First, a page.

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Article of the Month – April 2019

Article: Prolonged concurrent hypotension and low Bispectral index (‘double low’) are associated with mortality, serious complications, and prolonged hospitalization after cardiac surgery

URL: https://www.ncbi.nlm.nih.gov/pmc/articles/PMC6172972/pdf/main.pdf

DOI: 10.1093/bja/aex095

Published: Br J Anaesth. 2017 Jul; 119(1): 40–49.

Authors:  A. Maheshwari, P.J. McCormick, D.I. Sessler, D.L. Reich, J. You, E.J. Mascha, J.G. Castillo, M.A. Levin, and A.E. Duncan

Article Description:

The authors tested the hypothesis that a combination of these risk factors, a ‘double low’, is associated with death and major complications after cardiac surgery.

The authors included 8239 cardiac surgical patients who had cardiac surgery at the Cleveland Clinic main campus in Cleveland, OH, USA and Mount Sinai Hospital, New York, NY, USA during a period of five years.

For each patient, time-weighted average (TWA) MAP and BIS were calculated as the area under the curve (AUC) divided by the total time with extrapolation the measurement points.

Patients have then grouped into the following five non-overlapping ‘exposure’ categories for analysis as shown in the infographic slide.

The two primary outcomes were all-cause 30-day mortality and a composite of major in-hospital outcomes that included all-cause in-hospital mortality and postoperative neurologic, renal, and infectious morbidities.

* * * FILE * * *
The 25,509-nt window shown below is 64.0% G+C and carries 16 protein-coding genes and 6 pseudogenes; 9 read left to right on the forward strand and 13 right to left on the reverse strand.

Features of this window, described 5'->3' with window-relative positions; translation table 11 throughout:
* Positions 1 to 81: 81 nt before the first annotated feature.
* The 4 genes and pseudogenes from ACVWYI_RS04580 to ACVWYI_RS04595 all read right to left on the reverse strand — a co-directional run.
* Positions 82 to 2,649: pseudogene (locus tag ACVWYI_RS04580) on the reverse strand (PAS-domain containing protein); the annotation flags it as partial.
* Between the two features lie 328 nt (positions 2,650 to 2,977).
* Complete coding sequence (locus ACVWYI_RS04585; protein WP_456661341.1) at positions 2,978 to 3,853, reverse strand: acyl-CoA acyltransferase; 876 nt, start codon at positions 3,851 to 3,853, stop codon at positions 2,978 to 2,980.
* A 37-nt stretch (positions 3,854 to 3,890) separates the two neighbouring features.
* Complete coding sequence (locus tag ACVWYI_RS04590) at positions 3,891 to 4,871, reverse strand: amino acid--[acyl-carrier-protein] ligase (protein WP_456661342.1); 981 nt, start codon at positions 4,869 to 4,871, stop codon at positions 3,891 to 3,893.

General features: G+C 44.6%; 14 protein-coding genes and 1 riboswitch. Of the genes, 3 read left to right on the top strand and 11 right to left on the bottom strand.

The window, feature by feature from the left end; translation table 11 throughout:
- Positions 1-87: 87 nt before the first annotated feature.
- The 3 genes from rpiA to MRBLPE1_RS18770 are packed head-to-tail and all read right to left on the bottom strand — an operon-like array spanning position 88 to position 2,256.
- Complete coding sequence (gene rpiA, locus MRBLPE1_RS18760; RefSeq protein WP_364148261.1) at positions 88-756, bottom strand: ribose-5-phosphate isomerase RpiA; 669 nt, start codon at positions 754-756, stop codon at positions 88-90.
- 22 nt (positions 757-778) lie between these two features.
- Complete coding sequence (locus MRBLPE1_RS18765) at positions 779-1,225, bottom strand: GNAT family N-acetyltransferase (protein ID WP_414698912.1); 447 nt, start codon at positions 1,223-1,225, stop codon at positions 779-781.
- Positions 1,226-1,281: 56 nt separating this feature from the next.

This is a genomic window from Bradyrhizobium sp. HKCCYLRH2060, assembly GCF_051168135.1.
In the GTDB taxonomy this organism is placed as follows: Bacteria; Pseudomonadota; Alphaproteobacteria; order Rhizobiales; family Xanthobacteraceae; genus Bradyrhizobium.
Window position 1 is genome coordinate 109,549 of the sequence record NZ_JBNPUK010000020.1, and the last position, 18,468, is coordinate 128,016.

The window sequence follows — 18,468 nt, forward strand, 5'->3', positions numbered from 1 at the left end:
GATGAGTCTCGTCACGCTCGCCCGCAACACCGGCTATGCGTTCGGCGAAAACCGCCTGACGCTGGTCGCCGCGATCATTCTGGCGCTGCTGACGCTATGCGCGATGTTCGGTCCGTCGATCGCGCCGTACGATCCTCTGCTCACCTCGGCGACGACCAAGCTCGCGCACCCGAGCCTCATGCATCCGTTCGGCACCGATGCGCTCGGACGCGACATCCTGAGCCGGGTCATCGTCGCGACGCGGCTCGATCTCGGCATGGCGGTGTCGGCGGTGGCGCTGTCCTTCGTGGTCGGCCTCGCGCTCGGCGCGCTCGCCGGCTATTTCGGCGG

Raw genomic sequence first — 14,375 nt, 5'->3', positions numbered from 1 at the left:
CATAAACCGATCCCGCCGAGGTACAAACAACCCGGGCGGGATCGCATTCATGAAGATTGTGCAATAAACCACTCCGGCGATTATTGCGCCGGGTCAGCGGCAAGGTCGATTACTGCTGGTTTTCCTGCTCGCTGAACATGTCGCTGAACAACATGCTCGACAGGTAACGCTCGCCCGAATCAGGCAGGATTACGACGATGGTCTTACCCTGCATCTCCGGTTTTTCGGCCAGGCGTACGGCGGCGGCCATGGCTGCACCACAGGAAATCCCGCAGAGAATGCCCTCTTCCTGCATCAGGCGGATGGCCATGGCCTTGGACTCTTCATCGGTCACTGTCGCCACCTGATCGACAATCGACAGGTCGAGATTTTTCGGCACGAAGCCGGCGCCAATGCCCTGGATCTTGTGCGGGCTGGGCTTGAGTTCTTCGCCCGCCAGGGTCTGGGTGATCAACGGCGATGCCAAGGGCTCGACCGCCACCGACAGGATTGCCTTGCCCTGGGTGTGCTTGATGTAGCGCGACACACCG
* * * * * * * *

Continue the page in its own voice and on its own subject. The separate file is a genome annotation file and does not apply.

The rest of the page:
Case-averaged “double low” was not associated with increased risk of 30-day mortality {odds ratio [OR] 1.73 [95% confidence interval (CI) 0.94–3.18] vs reference; P=0.01} or the composite of in-hospital mortality and morbidity [OR 1.47 (95% CI 0.98–2.20); P=0.01] after correction for multiple outcomes.

A prolonged concurrent “double low” was associated with 30-day mortality [OR 1.06 (95% CI 1.01–1.11) per 10-min increase; P=0.001] and the composite of in-hospital mortality and morbidity [OR 1.04 (95% CI 1.01–1.07), P=0.004].


In this retrospective analysis of data, a prolonged concurrent ‘double low’ (low bispectral index and low mean arterial pressure), but not a case-averaged double low, was associated with increased 30-day mortality and composite in-hospital mortality and morbidity.

These findings suggest that interventions to reduce the duration of simultaneous hypotension and low bispectral index might improve outcomes after cardiac surgery.

Tell us: do you think that patients having cardiac surgery benefit from the reduction of the double low condition? 

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Poll 1

In the article, prolonged concurrent hypotension and low Bispectral index (‘double low’) are associated with mortality, serious complications, and prolonged hospitalization after cardiac surgery.
In your centre, what is the target MAP during cardiac surgery?

(1) 50-60 mmHg
(2) 60-70 mmHg
(3) 70-80 mm Hg
(4) 80-100 mm Hg

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Poll 2

In your practice, how could you define the low BIS during cardiac surgery?

(1) <45
(2) <43
(3) <40
(4) <37
(5) I am not using BIS routinely

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